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  • Writer's pictureKind Companions

How to Talk to Your Aging Parent's Doctor

Although many of our aging loved ones are less than enthusiastic about their medical information being shared or discussed with their adult children or caregivers, there are times when our involvement can be critical or beneficial. Despite the many regulations in place in our healthcare system, staying involved in such matters continues to be the responsibility of every caregiver, to ensure safety for our loved ones and quality care is being provided.

Even if your loved one attempts to avoid telling you about doctor appointments or tests needed, often saying things like, "I can do this alone," they be missing medication doses or not reporting new ailments or symptoms in a timely manner. Our recommendation is to let your loved one know that you simply care and want to be there to help when needed. Do not dismiss their claims that they are "fine" or able to "handle it." They may be doing just fine after all, but if you have concerns, here are some helpful tips on staying involved.

Before Your Appointment

Before the doctor's visit, make sure there is one member of the family with whom the doctor can communicate, and in turn that person can share with the rest of the family. Doctors do not have time to relay information among several different family members, asking or delivering the same information. By having that same contact person attend the appointments, information is more likely to be accurate and improve communication.

Always have a list of appropriate needs or questions for the doctor. If possible, send it by fax to the doctor's office ahead of time, so he/she can prep for your loved one's appointment. This can be extremely helpful if you are wanting to cover a sensitive subject, like driving a car, and your loved one is adamant about their abilities. If the doctor addresses questions directly with the patient, they are more likely to listen and heed advice.

This is a good time to secure a HIPAA form for your parent or loved one to sign to grant you permission to be advised of their medical care. A Healthcare Power of Attorney may also be a good idea to secure if decisions need to be made and your loved one is unable to do so for themselves.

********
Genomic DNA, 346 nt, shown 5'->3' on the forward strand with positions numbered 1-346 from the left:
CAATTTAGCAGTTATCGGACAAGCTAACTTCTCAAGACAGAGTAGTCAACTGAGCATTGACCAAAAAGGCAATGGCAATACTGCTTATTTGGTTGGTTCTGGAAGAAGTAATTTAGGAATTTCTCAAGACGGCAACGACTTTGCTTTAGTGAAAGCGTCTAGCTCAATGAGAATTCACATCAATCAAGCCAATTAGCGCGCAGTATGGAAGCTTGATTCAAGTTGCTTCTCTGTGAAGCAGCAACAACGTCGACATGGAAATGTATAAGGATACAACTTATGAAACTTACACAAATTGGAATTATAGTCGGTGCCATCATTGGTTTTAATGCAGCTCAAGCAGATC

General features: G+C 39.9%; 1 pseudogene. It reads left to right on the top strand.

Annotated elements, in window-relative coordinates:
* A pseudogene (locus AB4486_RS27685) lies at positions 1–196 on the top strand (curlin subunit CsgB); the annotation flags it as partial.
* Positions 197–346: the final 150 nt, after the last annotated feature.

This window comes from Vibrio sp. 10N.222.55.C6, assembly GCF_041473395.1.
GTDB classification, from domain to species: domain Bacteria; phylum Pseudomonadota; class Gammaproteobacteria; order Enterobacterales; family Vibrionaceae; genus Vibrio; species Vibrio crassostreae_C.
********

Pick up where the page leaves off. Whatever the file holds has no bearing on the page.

During Your Appointment

Be sure to ask questions about anything you do not understand, or ask the doctor to clarify anything your loved one may not understand. Always ask about potential medication side effects and drug interactions. (Sometimes the primary care doctor may be unaware that another doctor has prescribed a medication that may interact with their own prescribed medication.) Ask for the results of any recent medical tests and get copies of them in case you need them for a follow-up or specialist appointment. Be sure to take notes so you can refer back to them if needed.

After the Appointment

Always sit down with your loved one and discuss the appointment and if they had any additional questions or concerns, if there was anything they didn't understand. Don't be afraid to ask them how they like their doctor, and consider a change if they aren't comfortable. Be sure to discuss the appointment details with other family members and/or caregivers to make sure everyone has the information they need.

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